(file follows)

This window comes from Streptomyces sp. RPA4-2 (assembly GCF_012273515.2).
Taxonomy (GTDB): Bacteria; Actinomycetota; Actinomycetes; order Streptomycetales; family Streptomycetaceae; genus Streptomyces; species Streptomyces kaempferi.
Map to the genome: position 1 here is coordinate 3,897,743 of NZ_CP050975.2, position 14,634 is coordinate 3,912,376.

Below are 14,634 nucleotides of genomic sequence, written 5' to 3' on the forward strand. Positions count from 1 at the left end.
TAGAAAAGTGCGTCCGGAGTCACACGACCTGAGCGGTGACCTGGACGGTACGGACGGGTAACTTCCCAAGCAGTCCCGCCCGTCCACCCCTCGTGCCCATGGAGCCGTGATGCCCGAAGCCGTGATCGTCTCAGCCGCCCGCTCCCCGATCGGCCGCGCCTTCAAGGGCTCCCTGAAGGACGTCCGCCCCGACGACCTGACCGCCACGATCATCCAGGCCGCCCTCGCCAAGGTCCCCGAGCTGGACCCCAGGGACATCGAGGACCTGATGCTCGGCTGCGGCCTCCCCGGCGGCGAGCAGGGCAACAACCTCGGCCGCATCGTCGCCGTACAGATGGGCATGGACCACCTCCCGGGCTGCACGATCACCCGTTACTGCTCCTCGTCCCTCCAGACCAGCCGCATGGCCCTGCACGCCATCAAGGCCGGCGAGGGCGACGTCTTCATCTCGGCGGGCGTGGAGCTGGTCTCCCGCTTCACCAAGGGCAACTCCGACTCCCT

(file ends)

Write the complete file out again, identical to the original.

This window comes from Streptomyces sp. RPA4-2 (assembly GCF_012273515.2).
Taxonomy (GTDB): Bacteria; Actinomycetota; Actinomycetes; order Streptomycetales; family Streptomycetaceae; genus Streptomyces; species Streptomyces kaempferi.
Map to the genome: position 1 here is coordinate 3,897,743 of NZ_CP050975.2, position 14,634 is coordinate 3,912,376.

Below are 14,634 nucleotides of genomic sequence, written 5' to 3' on the forward strand. Positions count from 1 at the left end.
TAGAAAAGTGCGTCCGGAGTCACACGACCTGAGCGGTGACCTGGACGGTACGGACGGGTAACTTCCCAAGCAGTCCCGCCCGTCCACCCCTCGTGCCCATGGAGCCGTGATGCCCGAAGCCGTGATCGTCTCAGCCGCCCGCTCCCCGATCGGCCGCGCCTTCAAGGGCTCCCTGAAGGACGTCCGCCCCGACGACCTGACCGCCACGATCATCCAGGCCGCCCTCGCCAAGGTCCCCGAGCTGGACCCCAGGGACATCGAGGACCTGATGCTCGGCTGCGGCCTCCCCGGCGGCGAGCAGGGCAACAACCTCGGCCGCATCGTCGCCGTACAGATGGGCATGGACCACCTCCCGGGCTGCACGATCACCCGTTACTGCTCCTCGTCCCTCCAGACCAGCCGCATGGCCCTGCACGCCATCAAGGCCGGCGAGGGCGACGTCTTCATCTCGGCGGGCGTGGAGCTGGTCTCCCGCTTCACCAAGGGCAACTCCGACTCCCT